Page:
The team discusses Michael’s flyer and its photo. “You’re not really smiling Michael,” complains John Whitney, who worked on Virginia Castro’s successful city council campaign two years ago. “Could you show some teeth? And you need to think about appearing professional. You might want to wear a tie.” Michael bristles, like a cat confronted by dogs, but says nothing. Jeff Berman, director of Colorado Wild, suggests Michael clarify one of his flyer’s platforms, “What does this mean: water for present and future use? Sounds like you want to build a bunch of dams.” This wording is debated and tossed around, dissected and concluded before Michael says quietly but resolutely, “I don’t think I’m going to wear a tie.”


We brainstorm potential questions for the upcoming debate, sponsored by the League of Women Voters, such as the dark skies ordinance, affordable housing and River Trails Ranch. That last topic hangs in the air like the stale smell of cigarettes. Daniel Money speaks of the travesty of so much land benefiting so few, if 67 mansions are built. He lives near Park Elementary, where working folks are getting priced out of traditionally cheaper neighborhoods. “Look on a map – the public land dwarfs the city!”he cries.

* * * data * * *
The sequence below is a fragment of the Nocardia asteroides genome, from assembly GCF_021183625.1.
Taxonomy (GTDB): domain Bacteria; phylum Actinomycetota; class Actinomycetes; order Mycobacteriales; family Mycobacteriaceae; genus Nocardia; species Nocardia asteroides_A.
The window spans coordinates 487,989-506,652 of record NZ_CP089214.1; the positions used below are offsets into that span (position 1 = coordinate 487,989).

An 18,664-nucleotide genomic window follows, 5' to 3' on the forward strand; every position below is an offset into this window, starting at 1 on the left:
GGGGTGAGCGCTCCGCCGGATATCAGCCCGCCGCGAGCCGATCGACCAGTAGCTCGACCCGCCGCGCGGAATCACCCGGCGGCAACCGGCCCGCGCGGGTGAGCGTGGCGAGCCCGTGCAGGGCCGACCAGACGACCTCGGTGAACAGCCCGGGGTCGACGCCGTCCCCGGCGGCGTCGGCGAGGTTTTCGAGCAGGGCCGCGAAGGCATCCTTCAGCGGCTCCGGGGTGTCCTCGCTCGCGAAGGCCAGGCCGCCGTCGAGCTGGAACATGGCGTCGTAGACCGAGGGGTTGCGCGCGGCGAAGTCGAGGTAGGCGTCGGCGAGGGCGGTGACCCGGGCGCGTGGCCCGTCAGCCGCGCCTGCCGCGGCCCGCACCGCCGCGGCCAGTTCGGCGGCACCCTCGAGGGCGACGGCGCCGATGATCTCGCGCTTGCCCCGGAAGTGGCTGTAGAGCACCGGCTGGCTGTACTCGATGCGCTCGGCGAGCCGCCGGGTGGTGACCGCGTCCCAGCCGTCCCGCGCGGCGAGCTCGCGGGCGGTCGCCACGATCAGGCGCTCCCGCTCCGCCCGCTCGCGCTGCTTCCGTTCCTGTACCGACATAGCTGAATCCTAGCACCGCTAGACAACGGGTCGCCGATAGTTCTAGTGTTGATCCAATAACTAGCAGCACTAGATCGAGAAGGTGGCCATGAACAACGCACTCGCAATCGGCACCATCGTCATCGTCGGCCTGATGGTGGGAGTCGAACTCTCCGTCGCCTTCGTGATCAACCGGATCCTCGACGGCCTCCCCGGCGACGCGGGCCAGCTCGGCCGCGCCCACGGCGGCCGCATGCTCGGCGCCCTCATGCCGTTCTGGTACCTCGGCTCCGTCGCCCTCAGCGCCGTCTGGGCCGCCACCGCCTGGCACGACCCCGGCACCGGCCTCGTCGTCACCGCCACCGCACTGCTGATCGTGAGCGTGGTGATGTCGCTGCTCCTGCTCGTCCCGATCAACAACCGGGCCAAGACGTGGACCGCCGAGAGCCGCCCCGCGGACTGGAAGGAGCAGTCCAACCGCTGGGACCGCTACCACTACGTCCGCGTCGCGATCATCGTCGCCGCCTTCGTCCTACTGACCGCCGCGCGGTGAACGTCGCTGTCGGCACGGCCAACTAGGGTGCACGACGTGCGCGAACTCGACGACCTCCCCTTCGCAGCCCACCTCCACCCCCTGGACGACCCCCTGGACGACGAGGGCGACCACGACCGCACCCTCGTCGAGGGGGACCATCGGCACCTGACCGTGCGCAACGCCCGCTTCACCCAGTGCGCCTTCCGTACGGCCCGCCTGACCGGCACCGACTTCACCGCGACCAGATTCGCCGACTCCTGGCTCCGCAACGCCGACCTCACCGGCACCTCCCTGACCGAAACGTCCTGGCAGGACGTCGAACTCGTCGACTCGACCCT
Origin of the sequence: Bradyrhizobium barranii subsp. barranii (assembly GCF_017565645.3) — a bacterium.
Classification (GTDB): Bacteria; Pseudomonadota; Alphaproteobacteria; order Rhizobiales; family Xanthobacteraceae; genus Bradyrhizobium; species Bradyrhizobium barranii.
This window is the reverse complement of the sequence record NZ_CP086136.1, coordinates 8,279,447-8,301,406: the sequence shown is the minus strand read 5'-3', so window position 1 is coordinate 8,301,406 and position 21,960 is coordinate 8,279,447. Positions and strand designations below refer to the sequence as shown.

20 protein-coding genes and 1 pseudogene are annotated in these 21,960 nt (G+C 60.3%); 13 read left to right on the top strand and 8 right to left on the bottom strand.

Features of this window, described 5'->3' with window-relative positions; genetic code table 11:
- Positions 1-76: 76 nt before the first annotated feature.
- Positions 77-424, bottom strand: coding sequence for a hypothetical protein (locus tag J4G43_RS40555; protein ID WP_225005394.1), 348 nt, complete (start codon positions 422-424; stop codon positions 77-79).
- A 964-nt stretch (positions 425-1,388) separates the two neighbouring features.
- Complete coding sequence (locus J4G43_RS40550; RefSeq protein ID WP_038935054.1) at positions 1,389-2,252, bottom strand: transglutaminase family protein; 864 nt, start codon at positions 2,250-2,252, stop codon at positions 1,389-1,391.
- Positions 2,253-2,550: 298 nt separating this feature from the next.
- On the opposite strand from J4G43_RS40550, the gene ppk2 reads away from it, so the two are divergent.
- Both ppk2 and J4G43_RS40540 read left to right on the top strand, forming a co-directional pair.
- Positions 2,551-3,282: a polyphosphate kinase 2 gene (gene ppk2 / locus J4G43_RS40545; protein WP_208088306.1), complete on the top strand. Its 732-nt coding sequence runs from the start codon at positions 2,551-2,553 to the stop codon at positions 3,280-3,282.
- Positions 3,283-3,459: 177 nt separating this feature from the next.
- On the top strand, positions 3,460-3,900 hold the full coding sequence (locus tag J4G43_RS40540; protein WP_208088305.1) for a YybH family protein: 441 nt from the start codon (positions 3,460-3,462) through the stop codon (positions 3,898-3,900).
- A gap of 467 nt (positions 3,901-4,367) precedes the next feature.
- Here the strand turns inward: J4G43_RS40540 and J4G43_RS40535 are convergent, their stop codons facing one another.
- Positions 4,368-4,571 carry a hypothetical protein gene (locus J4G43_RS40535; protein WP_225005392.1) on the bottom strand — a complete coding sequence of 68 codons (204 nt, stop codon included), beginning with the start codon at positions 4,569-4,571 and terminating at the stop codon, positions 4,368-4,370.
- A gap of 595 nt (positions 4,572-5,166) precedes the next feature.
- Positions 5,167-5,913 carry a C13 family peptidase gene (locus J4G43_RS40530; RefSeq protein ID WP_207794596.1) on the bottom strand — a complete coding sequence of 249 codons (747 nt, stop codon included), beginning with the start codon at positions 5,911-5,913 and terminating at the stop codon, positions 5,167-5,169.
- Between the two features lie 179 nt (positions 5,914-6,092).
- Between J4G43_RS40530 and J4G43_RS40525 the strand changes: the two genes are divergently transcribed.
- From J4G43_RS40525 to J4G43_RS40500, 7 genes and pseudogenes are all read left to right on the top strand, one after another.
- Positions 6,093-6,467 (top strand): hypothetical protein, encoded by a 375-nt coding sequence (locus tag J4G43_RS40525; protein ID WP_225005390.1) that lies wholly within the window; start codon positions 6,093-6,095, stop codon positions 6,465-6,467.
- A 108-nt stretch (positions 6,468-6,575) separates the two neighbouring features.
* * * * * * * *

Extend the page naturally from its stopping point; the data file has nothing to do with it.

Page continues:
Jeff Berman counters: “But a lot of that land is totally unbuildable; they’d develop it if they could. The Animas River Valley is a unique and fragile ecosystem.”

Michael listens carefully to everyone, wanting to understand the diverse positions that exist even within his progressive constituency. His stance holds: he’d rather see no building in the valley, but if building must take place he wants the city to have the opportunity to negotiate with the developers, use transferable development rights to get the numbers down to 150 new homes, with the promise that some are affordable. This project should be done with the most benefit to locals and the least harm to the wildlife and environment, and 67 starter castles are out.

We move onto tactics: door to door campaigning, phone banking registered Democrats, TV spots and ads in the Herald and Telegraph. Michael tells of a recent Herald interview. “It went really well, we talked about my personal background and he took some nice photos of me overlooking town from the FLC chapel.”

“Did you smile for that one?” Whitney asks.

A Michael Rendon campaign flyer sits in the handle of a screen door. /Photo by Todd Newcomer.